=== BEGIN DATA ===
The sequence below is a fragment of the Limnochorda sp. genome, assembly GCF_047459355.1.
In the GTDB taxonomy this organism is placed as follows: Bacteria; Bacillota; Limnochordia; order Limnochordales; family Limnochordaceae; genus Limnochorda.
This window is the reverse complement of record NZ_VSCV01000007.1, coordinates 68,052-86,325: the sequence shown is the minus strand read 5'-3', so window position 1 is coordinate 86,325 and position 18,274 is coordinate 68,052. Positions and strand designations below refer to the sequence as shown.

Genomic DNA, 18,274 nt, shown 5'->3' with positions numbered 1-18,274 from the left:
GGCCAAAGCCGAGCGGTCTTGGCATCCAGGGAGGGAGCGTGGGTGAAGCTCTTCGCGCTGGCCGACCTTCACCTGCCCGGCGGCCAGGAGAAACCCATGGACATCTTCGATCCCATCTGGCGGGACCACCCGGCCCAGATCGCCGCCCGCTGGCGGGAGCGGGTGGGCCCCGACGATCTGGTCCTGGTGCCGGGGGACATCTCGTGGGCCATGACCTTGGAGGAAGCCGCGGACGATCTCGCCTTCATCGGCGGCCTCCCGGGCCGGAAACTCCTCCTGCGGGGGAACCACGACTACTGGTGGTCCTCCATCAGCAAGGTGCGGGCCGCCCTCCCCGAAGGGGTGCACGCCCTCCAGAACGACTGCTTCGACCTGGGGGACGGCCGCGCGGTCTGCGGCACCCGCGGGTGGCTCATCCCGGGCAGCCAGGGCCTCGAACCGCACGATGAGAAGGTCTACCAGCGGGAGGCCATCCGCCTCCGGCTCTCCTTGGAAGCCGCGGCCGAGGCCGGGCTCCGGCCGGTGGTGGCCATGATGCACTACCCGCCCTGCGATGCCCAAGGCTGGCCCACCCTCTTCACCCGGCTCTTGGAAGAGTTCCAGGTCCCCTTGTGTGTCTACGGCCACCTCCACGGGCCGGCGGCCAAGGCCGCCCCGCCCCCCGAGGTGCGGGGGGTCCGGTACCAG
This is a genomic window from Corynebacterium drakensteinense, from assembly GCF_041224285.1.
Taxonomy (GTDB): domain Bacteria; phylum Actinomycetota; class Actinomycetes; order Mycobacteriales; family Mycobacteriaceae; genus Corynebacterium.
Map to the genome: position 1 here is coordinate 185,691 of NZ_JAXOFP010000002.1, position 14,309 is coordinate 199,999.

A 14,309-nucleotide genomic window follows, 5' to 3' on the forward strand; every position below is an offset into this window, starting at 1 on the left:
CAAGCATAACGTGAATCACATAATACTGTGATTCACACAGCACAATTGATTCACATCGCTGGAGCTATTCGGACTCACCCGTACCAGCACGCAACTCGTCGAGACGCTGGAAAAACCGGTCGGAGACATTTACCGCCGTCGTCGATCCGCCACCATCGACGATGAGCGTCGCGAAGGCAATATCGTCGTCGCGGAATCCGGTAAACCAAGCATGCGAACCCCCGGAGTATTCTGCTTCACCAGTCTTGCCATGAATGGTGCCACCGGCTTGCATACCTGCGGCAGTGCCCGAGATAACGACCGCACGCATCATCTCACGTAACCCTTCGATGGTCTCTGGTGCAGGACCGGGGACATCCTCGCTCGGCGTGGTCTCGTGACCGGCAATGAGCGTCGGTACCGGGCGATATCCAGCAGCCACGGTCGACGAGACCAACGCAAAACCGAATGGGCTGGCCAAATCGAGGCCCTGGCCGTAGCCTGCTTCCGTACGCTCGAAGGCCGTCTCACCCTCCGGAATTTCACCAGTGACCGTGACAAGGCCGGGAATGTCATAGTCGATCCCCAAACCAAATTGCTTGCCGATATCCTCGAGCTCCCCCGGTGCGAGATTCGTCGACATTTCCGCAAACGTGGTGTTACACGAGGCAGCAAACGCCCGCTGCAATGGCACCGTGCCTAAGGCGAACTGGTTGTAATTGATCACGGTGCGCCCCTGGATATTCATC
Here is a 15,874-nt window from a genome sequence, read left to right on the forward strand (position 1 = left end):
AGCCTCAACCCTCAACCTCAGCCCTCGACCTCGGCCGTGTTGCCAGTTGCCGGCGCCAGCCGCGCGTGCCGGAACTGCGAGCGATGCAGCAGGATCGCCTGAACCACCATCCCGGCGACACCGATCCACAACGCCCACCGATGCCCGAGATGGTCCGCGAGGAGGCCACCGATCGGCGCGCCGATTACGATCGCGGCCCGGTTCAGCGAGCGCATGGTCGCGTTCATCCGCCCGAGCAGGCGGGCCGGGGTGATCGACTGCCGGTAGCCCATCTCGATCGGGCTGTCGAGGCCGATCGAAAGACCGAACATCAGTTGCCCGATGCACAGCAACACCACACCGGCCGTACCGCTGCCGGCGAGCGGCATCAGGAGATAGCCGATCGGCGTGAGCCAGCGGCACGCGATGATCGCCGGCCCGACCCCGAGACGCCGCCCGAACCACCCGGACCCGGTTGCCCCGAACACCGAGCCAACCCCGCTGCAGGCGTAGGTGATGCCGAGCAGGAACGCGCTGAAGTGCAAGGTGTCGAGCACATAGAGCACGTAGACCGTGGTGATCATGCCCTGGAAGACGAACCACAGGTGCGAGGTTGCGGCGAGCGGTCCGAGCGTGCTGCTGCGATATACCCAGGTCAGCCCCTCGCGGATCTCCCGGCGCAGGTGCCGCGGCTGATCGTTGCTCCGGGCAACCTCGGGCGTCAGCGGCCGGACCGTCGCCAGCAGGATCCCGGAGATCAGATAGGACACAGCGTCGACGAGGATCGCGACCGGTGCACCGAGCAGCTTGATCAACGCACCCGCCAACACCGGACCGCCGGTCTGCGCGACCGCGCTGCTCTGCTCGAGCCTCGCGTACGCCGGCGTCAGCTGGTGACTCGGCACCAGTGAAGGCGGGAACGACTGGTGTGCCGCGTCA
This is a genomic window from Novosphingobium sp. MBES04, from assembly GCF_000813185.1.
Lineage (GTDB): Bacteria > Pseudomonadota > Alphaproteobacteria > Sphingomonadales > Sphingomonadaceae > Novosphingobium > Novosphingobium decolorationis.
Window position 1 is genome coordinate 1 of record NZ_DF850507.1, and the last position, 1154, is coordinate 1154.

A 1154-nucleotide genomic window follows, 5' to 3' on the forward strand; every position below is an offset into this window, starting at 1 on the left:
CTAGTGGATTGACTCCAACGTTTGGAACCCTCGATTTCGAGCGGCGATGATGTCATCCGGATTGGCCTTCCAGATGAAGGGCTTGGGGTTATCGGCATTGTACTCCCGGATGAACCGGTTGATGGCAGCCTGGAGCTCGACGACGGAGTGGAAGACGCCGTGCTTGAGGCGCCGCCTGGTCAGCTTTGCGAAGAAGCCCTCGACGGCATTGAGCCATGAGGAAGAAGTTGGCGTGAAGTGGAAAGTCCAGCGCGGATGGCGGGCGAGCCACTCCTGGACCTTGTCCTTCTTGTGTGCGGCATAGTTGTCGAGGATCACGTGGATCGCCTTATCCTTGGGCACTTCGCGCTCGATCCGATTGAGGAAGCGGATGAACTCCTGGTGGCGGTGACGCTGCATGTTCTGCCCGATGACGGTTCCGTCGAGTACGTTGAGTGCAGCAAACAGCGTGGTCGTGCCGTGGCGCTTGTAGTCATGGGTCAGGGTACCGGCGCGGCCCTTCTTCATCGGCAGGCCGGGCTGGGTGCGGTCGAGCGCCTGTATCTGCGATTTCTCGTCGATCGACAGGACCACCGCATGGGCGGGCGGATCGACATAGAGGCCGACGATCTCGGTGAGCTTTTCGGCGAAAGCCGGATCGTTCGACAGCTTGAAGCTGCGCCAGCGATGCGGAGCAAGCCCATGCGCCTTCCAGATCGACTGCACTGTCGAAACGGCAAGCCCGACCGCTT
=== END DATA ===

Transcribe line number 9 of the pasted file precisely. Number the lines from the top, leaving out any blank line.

A 14,309-nucleotide genomic window follows, 5' to 3' on the forward strand; every position below is an offset into this window, starting at 1 on the left: